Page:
Review: Grand Seiko Spring DriveBack to News & Exhibitions
Grand Seiko has mastered the art of both mechanical and electronic watchmaking, engineering Seiko Prospex Watches in both mechanical and quartz categories. That’s why the creation of Spring Drive is groundbreaking. Their command of both electronic and mechanical watchmaking is what allowed them to combine the two methods forge The Grand Seiko Spring Drive.
The Grand Seiko Spring Drive is a highly sophisticated and unique technology that sets it apart from other luxury watches. Though it generates energy much like other high-end watches, it stands out by combining mechanical technology with an electronic regulator that delivers a level of precision no other mechanical watch can compete with.
We know that watches with battery-powered quartz movement are typically mass produced and inexpensive. Grand Seiko incorporating quartz movement into their mechanical tech for the Spring Drive caught luxury watch enthusiasts off guard and has them asking, “why?”
Here’s what sets Grand Seiko Spring Drive apart from typical quartz movement.
The precision and reliability of quartz movement is more accurate than mechanical movement. The battery of a normal quartz watch emits a charge that results in an accuracy of 15 seconds +/- every 30 days. This allows deviation in precision by 15 seconds faster or 15 seconds slower a month. With Grand Seiko incorporating quartz movement to create the Spring Drive, the frequency rate of the quartz movement allows the second hand to move smoothly.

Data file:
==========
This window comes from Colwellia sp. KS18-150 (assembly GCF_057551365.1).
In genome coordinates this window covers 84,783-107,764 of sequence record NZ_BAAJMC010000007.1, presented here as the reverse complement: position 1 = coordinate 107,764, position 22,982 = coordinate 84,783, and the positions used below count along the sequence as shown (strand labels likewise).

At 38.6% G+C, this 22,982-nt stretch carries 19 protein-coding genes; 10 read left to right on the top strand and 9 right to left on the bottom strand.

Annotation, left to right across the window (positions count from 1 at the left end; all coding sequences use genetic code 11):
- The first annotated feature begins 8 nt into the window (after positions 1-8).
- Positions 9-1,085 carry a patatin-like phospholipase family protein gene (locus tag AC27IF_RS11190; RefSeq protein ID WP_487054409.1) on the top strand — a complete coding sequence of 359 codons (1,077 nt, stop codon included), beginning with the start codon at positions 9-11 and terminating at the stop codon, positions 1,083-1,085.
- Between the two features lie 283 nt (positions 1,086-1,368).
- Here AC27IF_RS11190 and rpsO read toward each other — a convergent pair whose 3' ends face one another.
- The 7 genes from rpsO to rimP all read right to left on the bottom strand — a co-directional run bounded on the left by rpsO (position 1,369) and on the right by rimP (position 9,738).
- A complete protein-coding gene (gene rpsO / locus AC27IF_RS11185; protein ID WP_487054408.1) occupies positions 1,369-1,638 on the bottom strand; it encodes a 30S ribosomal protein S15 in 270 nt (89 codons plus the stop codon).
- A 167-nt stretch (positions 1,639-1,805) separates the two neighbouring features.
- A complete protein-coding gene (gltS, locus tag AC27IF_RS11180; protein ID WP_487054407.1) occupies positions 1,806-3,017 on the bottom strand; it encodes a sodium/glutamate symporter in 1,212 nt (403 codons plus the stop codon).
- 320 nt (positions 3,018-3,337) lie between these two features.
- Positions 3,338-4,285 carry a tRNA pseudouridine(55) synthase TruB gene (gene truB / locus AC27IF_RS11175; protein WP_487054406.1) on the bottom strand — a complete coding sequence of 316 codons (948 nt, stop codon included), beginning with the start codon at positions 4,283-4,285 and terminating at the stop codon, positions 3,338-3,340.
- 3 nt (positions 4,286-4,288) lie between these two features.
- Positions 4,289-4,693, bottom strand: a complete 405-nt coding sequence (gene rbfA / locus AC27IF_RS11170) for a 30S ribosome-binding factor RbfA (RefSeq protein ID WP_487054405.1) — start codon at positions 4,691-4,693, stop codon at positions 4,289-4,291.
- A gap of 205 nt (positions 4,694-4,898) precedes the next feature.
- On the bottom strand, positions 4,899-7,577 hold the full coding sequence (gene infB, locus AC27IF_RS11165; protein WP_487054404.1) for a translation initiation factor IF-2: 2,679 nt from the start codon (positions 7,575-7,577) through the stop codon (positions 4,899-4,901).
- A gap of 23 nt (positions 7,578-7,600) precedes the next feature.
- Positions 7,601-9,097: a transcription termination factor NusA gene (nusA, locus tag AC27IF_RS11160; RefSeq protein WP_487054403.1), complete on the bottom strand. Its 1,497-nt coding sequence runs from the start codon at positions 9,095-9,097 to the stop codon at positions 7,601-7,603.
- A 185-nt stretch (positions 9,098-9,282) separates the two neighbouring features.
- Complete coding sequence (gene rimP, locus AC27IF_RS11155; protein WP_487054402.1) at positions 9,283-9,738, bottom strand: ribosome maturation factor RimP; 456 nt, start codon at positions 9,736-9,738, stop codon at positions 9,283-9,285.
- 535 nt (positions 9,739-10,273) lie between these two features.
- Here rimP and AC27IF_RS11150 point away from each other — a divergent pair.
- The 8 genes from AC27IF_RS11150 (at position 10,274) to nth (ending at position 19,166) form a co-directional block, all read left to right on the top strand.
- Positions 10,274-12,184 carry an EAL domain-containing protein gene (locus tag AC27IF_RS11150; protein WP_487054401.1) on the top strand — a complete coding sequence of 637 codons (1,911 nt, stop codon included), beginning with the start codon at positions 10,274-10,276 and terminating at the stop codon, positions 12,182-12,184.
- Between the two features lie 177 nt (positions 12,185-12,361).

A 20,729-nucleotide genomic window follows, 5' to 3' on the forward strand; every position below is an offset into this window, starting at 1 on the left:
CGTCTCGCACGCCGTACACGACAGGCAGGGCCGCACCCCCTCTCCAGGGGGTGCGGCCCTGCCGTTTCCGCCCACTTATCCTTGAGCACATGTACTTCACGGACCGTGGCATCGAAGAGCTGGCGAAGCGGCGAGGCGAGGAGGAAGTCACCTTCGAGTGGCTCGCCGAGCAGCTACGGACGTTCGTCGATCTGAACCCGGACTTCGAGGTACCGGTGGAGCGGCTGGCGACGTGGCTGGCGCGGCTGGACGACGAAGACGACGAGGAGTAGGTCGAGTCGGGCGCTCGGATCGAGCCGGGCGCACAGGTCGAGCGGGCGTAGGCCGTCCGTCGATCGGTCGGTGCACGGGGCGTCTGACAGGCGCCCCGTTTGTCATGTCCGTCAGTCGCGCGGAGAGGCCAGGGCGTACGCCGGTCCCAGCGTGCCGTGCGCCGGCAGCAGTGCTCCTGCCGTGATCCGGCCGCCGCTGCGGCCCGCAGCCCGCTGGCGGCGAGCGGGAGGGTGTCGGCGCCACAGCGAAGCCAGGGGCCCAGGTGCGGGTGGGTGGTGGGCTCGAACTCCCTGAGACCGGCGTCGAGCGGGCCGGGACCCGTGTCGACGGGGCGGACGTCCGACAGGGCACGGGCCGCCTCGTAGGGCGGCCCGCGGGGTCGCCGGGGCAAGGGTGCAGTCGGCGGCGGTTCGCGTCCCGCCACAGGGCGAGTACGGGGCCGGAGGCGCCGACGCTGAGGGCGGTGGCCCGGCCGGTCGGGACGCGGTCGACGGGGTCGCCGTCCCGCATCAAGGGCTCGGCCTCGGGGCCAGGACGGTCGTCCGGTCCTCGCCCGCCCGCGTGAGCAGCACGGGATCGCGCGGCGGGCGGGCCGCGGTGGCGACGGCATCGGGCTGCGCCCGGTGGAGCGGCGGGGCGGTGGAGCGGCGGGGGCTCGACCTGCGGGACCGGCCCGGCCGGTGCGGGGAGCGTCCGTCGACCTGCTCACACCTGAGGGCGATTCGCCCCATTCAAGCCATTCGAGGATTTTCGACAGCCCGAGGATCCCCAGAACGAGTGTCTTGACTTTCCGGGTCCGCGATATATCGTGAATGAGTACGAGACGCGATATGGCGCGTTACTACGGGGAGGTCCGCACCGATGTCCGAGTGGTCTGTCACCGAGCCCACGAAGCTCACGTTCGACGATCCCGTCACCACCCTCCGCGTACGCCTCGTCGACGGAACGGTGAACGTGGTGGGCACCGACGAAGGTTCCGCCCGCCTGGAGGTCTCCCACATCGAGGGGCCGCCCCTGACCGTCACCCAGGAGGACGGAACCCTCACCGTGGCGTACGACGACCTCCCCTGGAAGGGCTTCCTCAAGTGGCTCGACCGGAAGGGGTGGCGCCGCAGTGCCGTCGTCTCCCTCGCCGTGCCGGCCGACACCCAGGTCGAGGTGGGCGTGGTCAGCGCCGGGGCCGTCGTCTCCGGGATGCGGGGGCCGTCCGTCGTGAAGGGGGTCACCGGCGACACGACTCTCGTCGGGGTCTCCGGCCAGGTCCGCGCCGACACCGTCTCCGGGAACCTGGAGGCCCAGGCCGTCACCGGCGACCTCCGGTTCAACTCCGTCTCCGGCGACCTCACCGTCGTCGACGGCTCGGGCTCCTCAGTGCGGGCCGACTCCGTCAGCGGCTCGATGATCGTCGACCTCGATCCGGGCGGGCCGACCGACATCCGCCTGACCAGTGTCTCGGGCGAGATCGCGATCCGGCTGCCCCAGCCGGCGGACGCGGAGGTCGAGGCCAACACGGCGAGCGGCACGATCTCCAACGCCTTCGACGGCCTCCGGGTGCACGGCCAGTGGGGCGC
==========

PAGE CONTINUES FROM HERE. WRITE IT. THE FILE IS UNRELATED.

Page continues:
Spring Drive is the most accurate watch on the market now.
Grand Seiko Spring Drive combined the ingenuity of traditional mechanical watch engineering with the accuracy of quartz movement to produce an accuracy of 1 second +/-. It’s more precise than METAS certified Master Chronometer and COSC certified Chronometer watches. And it’s twice as accurate than Rolex Chronometer Superlative.
This is how the Grand Seiko Spring Drive works.
Grand Seiko says the Spring Drive works like so:
The battery sends electricity to a quartz oscillator, whose precise vibrations are detected by an integrated circuit (IC). The IC then moves the gears forward by exactly one second. The precision control of the IC allows for a high standard of accuracy, with Grand Seiko quartz models achieving a yearly rate of ±10 seconds.
The integrated circuit handles dividing the crystal’s high pule without using the battery, triggering a stepper motor to pump out single-second increments that allow the second hand to move. The integrated circuit is what regulates driving the gears. It observes the speed of the driving force behind the glide wheel and compares it to the oscillator. If the glide wheel is rotating too fast for the oscillator, it applies a magnetic brake.
The Grand Seiko Spring Drive is powered by a mainspring.
Like all other mechanical watches, the Spring Drive is powered by a traditional mainspring. Energy is stored by winding the mainspring by either turning the crown or moving the wrist. The energy is then transferred to the gears and used to move the hands of the watch.
Grand Seiko watches takes full advantage of the high level of torque gained by the mainspring so that it does not need another power source to move the hands of the watch that glide so smoothly.
This isn’t the first time Seiko used quartz movement to increase power and precision in a watch. Seiko was the first watchmaker to put quartz movement in professional dive watches—the Seiko Prospex Watches. Innovation is what Seiko does best.